Local gun stores busy as gun-control discussions grow louder
BY TINA SFONDELES firstname.lastname@example.org December 18, 2012 5:50PM
David Schrank of Waukegan holds an Armalite AR15 semi-automatic competitive rifle that is sold at Schrank's Smoke 'N Gun located at 2010 Washington Street in Waukegan. Schrank said "I have used the AR15 competitively at the state and national levels. It is used in training at the junior level who go on to compete at the collegiate level. It is also used for the U.S. Air Force Academy and U.S. Army Reserve rifle teams." Schrank is a former coach of the Waukegan High School air rifle team. | Thomas Delany Jr.~Sun-Times Media
Updated: January 20, 2013 6:23AM
Gun sales are spiking at one local gun shop, while another is seeing its phone ring off the hook.
“We were busier,” Dave Shrank, owner of Schrank’s Smoke ’n Gun in Waukegan said Tuesday, noting that sales were up about 25 percent. “I think you’ll see that uptick but it will settle down relatively in the near future.”
Gun sales were up across the board, he said, including Bolt Action, hunting rifles, pistols, revolvers and rifles.
Schrank said there’s no hiding why there’s a bump in sales. He said law-abiding gun owners are scared of further gun control laws on a national level in the aftermath of the Newtown, Connecticut, school shooting that left 20 children and six adults dead. And locally, residents are afraid of further restrictions on purchasing firearms in the future. So, they’re stocking up, he says.
“Locally in the Illinois area, we have definitely seen a little bit of an uptick in handgun sales,” Schrank said. “People are maybe spending a little bit of their Christmas money on concealed carry-type handguns.”
Schrank’s family has owned the store for 48 years. And he said he’s used to increased sales in response to potential political change.
He says he’s seen an “uptick” in gun sales “anytime you have a politician who has a track record of being anti-Second Amendment...or wants to make things more restrictive on legal firearm owners.”
He said the store experienced increased sales after President Obama was elected in 2008, and again in November after he was re-elected.
At the Mega Sports, Inc. in Plainfield callers at one point were alerted, via recorded message, that the store is experiencing a “high call volume” — the reason sales people weren’t immdiately picking up.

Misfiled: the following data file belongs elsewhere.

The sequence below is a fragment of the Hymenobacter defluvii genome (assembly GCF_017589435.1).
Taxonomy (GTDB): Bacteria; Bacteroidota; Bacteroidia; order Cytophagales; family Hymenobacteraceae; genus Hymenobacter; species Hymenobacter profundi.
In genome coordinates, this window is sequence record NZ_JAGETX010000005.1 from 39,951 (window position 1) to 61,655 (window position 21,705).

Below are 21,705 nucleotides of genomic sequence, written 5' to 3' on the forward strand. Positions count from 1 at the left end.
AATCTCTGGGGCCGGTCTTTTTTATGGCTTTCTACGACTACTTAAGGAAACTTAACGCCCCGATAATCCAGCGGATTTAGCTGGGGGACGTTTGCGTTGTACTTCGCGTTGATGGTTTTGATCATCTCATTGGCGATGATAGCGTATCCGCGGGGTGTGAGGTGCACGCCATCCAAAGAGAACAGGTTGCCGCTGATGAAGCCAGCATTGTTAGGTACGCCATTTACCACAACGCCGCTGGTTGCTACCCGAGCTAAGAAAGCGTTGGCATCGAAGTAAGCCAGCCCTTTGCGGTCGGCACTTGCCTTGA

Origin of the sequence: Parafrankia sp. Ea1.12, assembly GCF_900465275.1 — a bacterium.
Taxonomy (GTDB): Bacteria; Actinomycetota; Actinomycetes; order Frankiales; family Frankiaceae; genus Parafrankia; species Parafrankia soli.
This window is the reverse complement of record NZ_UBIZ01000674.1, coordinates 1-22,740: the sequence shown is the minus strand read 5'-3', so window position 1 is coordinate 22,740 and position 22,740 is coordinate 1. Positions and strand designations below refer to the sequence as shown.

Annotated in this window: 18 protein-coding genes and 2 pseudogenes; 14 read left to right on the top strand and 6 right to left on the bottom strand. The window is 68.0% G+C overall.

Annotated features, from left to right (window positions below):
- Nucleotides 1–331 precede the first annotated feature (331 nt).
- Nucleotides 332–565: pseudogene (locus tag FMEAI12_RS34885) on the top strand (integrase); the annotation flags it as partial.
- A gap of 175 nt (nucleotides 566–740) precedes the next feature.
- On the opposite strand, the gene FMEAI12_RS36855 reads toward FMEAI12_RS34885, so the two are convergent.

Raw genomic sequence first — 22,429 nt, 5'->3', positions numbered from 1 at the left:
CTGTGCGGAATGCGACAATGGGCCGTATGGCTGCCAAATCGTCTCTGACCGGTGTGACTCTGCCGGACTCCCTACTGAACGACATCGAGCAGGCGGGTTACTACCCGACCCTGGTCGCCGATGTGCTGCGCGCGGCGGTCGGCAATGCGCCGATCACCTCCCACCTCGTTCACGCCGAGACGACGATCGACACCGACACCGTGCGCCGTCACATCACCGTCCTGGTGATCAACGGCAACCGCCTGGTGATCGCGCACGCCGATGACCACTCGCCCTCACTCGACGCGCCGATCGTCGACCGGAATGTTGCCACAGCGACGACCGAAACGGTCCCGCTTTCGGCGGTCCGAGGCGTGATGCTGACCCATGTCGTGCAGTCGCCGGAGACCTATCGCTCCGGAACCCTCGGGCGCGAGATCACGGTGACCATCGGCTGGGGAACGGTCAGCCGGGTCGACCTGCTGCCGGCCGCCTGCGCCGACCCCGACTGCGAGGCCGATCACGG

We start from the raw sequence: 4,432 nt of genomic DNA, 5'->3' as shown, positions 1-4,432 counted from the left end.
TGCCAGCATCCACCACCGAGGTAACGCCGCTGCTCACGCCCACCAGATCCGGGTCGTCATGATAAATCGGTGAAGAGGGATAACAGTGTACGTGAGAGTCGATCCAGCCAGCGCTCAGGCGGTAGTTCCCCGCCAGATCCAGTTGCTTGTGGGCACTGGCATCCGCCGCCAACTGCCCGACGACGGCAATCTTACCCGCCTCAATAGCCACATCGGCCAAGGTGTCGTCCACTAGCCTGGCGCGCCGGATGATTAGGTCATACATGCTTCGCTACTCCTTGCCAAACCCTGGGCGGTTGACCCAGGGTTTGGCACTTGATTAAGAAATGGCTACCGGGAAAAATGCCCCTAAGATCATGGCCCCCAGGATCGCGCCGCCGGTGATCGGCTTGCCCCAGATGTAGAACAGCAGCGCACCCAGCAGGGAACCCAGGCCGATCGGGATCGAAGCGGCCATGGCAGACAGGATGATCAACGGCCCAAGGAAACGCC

Greg Tropino, owner of Gat Guns in East Dundee would not comment on his store’s sales. Instead, he questioned the state’s intentions regarding gun-control and how the state deals with the mentally ill.
“Since Governor Quinn has been governor, there were 11 mental health facilities, and he’s closed four of them down,” Tropino said. “Does that help? Or does it help to want to put more restrictions on guns?”
Local gun store owners say their customers are law-abiding citizens and there are enough restrictions in place.
“When you look at some of the tragedies that have been happening, those have been with firearms that were stolen ... I think that firearm laws that are in place are restrictive enough and every firearm transaction that is sold through a federal firearms dealer has to be approved by the federal government,” Shrank said. “...But I think what we need to do as a society is become less tolerant of the violence which occurs from the criminals utilizing firearms.”
Quinn on Monday announced support for banning assault-style weapons, and promised to promote the issue once again when the Legislature reconvenes in January. He voiced support hours after Mayor Emanuel called to renew an assault weapons ban.
The local support came the same day New York City Mayor Michael Bloomberg announced a campaign featuring survivors and family members of gun violence, to demand elected officials in Washington D.C. take immediate action to reduce gun violence in America.
One video features Annette Nance-Holt, mother of 16-year-old Blair Holt, who was killed by gang crossfire in 2007 on a CTA bus. The shooter got the gun from a friend moments before the shooting. Neither was old enough to legally possess he gun.
“You try to protect your child and keep him safe but there is no way to keep your child safe when there are illegal guns out here,” Holt said in a video for the “I Demand A Plan” campaign. “...My son should not be in a cemetery.”